Socialists also argue that children that are raised in abusive environments are more prone to commit a crime. They are also at a great risk of being more aggressive, which might lead them to commit a crime (Connor 1995). Psychiatrists, however, do not have the same views. Their argument is that psychiatric conditions are responsible for the commission of a crime. There are many psychiatric conditions, some mild and others severe that can lead to the commission of a crime. That is why a mental condition can be presented in court as an excuse for the commission of a crime. These excuses are admissible and acceptable as causative factors of crime.

Neuroscientists argue that there are certain genes that are linked to aggressive behavior in human beings. They have been able to isolate these genes and characterize them in relation to their effects on crime. They state that crime originates in the genes. A genetic determination is proposed as an explanation for the occurrence of crime among individuals. These different opinions raise the question whether people that commit a crime should be given shorter sentences on the basis of their genetic characteristics and their social environments.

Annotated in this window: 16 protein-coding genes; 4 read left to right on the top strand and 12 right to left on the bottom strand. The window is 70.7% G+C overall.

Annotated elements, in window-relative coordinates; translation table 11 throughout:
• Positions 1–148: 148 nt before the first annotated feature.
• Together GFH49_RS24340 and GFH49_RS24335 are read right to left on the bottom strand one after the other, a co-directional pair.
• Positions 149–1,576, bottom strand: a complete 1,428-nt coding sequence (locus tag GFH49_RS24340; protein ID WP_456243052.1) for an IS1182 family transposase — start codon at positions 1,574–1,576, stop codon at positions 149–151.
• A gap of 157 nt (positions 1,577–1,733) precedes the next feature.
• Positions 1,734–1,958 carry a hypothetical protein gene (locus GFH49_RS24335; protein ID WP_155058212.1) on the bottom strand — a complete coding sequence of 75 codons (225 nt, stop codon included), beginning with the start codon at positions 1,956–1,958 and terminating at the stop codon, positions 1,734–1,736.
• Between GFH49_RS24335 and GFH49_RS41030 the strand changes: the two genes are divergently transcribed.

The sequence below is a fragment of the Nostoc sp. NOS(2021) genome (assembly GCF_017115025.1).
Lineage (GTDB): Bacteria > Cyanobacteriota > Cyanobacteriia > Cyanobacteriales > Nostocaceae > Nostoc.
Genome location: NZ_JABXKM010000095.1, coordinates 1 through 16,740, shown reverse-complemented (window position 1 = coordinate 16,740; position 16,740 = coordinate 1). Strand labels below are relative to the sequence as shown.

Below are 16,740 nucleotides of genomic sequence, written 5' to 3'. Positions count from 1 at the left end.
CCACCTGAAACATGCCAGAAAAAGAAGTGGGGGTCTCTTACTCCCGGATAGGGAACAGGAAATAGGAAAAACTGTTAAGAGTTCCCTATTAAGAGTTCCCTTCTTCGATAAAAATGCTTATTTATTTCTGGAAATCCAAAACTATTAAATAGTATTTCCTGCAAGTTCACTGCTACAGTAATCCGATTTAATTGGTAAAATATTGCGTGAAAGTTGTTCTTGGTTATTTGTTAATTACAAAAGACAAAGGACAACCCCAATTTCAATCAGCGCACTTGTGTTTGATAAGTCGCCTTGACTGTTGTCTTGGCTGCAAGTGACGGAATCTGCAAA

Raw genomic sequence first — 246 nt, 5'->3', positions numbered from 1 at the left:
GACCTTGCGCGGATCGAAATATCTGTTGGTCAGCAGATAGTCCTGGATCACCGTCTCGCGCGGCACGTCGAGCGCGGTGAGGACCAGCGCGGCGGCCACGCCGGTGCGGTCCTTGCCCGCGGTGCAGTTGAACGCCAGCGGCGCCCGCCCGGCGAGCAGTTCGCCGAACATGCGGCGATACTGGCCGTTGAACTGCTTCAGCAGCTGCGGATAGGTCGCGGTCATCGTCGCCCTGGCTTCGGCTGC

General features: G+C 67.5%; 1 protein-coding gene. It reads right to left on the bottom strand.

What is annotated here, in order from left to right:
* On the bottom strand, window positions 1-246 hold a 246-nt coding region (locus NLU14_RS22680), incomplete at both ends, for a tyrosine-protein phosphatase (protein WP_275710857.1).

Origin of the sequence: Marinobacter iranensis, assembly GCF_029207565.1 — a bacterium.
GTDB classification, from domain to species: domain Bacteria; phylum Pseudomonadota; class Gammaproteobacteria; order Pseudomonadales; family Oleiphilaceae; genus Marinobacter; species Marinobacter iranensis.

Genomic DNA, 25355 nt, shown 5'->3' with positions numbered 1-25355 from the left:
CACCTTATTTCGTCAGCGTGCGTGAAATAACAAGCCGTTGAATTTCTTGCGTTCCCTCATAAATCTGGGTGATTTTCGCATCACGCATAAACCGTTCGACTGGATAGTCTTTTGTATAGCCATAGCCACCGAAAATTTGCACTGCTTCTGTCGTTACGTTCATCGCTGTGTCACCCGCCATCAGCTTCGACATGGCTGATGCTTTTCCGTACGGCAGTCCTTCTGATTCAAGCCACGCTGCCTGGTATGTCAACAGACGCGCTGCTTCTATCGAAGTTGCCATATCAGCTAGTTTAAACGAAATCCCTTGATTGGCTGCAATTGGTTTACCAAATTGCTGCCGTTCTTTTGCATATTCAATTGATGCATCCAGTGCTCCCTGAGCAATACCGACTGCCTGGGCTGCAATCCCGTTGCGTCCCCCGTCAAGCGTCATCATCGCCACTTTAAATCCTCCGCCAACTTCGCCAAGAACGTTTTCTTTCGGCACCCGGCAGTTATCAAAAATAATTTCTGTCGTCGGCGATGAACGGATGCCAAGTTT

Socialists argue that punishment should be based on the severity of the crime and not the propensity to commit a crime (Rose 2006). Neuroscientists and psychologists, on the other hand, argue that crimes should be punished on the propensity to commit a crime. This contrast results from the fact that socialist see the risk do crime as obtained rather than predetermined by inheritance or as a result of a particular condition. These contrasts persist though lately, some agreement is being reached on the most effective systems. Below is a discussion of the combination of views that would be considered as the most appropriate in the understanding of crime.

The Best Combination of Views on Crime